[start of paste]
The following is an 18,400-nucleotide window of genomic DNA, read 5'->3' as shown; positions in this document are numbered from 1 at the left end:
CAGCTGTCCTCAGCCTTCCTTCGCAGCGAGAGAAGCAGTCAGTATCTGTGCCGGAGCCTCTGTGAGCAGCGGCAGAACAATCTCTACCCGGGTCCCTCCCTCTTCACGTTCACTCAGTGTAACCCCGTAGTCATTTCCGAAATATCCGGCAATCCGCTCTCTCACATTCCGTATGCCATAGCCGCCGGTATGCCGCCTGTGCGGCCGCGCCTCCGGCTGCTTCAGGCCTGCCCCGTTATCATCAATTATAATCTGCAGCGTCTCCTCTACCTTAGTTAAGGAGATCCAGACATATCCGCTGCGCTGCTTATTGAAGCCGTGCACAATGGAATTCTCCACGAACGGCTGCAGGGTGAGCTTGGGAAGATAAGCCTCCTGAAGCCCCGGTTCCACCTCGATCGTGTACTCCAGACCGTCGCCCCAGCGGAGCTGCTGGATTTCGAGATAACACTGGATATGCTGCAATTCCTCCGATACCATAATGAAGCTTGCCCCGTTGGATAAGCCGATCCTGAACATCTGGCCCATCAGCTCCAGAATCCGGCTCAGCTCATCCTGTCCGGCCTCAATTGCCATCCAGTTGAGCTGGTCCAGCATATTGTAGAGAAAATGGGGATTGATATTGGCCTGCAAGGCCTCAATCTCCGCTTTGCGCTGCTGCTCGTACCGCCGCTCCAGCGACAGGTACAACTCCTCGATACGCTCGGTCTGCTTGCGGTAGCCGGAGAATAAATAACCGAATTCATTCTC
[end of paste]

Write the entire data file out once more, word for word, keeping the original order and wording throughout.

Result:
The following is an 18,400-nucleotide window of genomic DNA, read 5'->3' as shown; positions in this document are numbered from 1 at the left end:
CAGCTGTCCTCAGCCTTCCTTCGCAGCGAGAGAAGCAGTCAGTATCTGTGCCGGAGCCTCTGTGAGCAGCGGCAGAACAATCTCTACCCGGGTCCCTCCCTCTTCACGTTCACTCAGTGTAACCCCGTAGTCATTTCCGAAATATCCGGCAATCCGCTCTCTCACATTCCGTATGCCATAGCCGCCGGTATGCCGCCTGTGCGGCCGCGCCTCCGGCTGCTTCAGGCCTGCCCCGTTATCATCAATTATAATCTGCAGCGTCTCCTCTACCTTAGTTAAGGAGATCCAGACATATCCGCTGCGCTGCTTATTGAAGCCGTGCACAATGGAATTCTCCACGAACGGCTGCAGGGTGAGCTTGGGAAGATAAGCCTCCTGAAGCCCCGGTTCCACCTCGATCGTGTACTCCAGACCGTCGCCCCAGCGGAGCTGCTGGATTTCGAGATAACACTGGATATGCTGCAATTCCTCCGATACCATAATGAAGCTTGCCCCGTTGGATAAGCCGATCCTGAACATCTGGCCCATCAGCTCCAGAATCCGGCTCAGCTCATCCTGTCCGGCCTCAATTGCCATCCAGTTGAGCTGGTCCAGCATATTGTAGAGAAAATGGGGATTGATATTGGCCTGCAAGGCCTCAATCTCCGCTTTGCGCTGCTGCTCGTACCGCCGCTCCAGCGACAGGTACAACTCCTCGATACGCTCGGTCTGCTTGCGGTAGCCGGAGAATAAATAACCGAATTCATTCTC